Thursday, June 21, 2012



Credit Scores have become more important in the last few years. Increasingly, companies rely upon them for new roles:

Car Insurance: What does good credit have to do with safe driving? It is probably “risk-aversion.” Those with poor credit scores are thought of as being risky for loans. It may well be that they constitute riskier drivers as well.
Getting Hired: It seems oddly backward at first. If you have poor credit because you are out of money, you might be the hardest working candidate that could be hired. But, chances are, a poor credit score might just keep you from getting a call back for that second interview. Employers who use this information will get your permission to check your credit during the interview process.
Renting: You already know that credit scores affect your ability to get a home loan, but harmful information might also tank your rental application on that great apartment you wanted.
Credit Decisions: Instant decisions can be made with in store promotions and credit cards, as well as other kinds of loans.

There are only five elements of the “FICO” score, and surprisingly, the amount of money you have in the bank is NOT one of them! Seriously, you could have a basement full of gold, ten million in the bank and own most of Poplar Avenue and still not be approved for $1,000 store credit card at Sears!

Here, in order, are the magic five factors:
1.  History of Your Payments: A full 35% of your score is determined by whether you make regular and timely payments.
2. Debt Portion Used: 30% of the score has to do with what part of open credit you have that you use. If you only use about a quarter or less of all your available credit, you are understandably seen as a good risk.
Alternatively, if you are maxed-out consistently, you are a much riskier bet, and get a lower score.
3. Years of Credit History: 15% of your score is determined by the length of time that your accounts have been open and used. Thus, even if you have never missed a payment or been late, you cannot have an ideal credit score until you have had credit for several years.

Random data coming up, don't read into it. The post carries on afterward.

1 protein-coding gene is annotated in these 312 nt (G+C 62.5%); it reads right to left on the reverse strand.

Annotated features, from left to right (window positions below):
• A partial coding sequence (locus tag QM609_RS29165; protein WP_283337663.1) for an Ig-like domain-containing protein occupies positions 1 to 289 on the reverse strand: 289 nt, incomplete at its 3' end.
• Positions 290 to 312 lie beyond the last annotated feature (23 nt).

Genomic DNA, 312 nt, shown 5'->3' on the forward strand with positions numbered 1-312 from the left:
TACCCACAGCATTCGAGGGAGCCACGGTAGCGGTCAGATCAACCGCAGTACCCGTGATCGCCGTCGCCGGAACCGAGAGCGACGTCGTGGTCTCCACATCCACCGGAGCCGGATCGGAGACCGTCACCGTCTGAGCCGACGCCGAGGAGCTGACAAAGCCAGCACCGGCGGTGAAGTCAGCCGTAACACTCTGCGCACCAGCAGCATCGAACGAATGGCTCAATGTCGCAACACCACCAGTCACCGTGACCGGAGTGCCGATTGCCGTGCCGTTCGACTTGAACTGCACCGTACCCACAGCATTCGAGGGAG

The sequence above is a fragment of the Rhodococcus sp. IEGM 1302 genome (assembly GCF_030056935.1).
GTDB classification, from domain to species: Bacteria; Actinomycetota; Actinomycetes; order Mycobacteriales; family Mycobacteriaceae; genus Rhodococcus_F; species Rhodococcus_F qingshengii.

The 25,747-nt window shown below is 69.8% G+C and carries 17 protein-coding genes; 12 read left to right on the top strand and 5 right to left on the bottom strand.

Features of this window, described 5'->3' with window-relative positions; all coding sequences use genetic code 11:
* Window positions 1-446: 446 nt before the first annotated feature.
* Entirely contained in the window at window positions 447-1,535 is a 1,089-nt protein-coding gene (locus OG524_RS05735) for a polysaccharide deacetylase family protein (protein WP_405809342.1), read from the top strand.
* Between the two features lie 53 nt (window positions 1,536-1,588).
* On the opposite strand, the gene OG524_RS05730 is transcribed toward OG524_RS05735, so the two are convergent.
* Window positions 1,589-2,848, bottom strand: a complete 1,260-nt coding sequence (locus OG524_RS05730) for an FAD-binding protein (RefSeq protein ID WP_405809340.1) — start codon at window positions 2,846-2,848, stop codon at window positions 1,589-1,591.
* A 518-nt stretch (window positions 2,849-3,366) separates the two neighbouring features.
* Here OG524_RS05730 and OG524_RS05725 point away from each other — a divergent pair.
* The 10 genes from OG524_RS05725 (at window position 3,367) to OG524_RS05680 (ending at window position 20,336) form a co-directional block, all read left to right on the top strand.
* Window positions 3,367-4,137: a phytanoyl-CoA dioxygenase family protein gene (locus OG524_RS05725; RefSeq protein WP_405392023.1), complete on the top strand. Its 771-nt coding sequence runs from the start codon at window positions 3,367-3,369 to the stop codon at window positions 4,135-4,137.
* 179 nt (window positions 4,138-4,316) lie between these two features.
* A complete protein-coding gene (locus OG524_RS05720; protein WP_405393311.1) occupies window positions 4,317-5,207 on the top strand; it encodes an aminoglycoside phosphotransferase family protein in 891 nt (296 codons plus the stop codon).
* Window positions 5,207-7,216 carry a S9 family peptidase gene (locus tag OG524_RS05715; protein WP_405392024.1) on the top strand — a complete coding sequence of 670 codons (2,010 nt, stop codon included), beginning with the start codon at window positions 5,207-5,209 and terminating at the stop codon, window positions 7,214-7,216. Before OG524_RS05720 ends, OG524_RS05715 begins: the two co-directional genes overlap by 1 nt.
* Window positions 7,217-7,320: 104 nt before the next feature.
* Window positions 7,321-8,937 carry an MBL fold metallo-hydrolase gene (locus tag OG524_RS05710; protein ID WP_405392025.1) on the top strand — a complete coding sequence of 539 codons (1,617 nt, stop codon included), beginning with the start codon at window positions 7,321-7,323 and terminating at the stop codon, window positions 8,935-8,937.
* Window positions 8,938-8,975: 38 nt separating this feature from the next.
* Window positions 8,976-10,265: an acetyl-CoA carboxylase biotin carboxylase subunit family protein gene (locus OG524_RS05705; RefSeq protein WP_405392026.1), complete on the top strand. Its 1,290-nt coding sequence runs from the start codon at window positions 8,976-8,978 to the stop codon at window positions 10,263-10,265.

4. New Credit Opened: 10% of a total credit score is subject to recently opened credit. It makes one appear less stable to run up a lot of debt in a short time. (I guess that would hurt our government’s score, huh?)
5. Credit Mixture:  The last 10% considers the multiple types of debt you use.  For instance, having a house note and credit card will count much more than just a card.
In summary, reliable long-term debt-users get good scores. However, it should be pointed out that a good score means you have probably paid bucket-loads of interest at some point.  For instance, on a 30-year mortgage, more monthly interest than principal is paid till around year 19 in most cases.

If you are a great credit risk with a high score, you can likely be relied upon to pay lots more interest over time.

If you want to see your credit reports for free, you are entitled to one from each bureau every 12 months. However, the scores themselves are not free. But, be careful, there is only one government-approved site to use. Do not fall for others that claim to be “Free.” The official free site is 
But, be careful. As we learn in Proverbs 22:7, “The rich rule over the poor, and the borrower is servant to the lender.”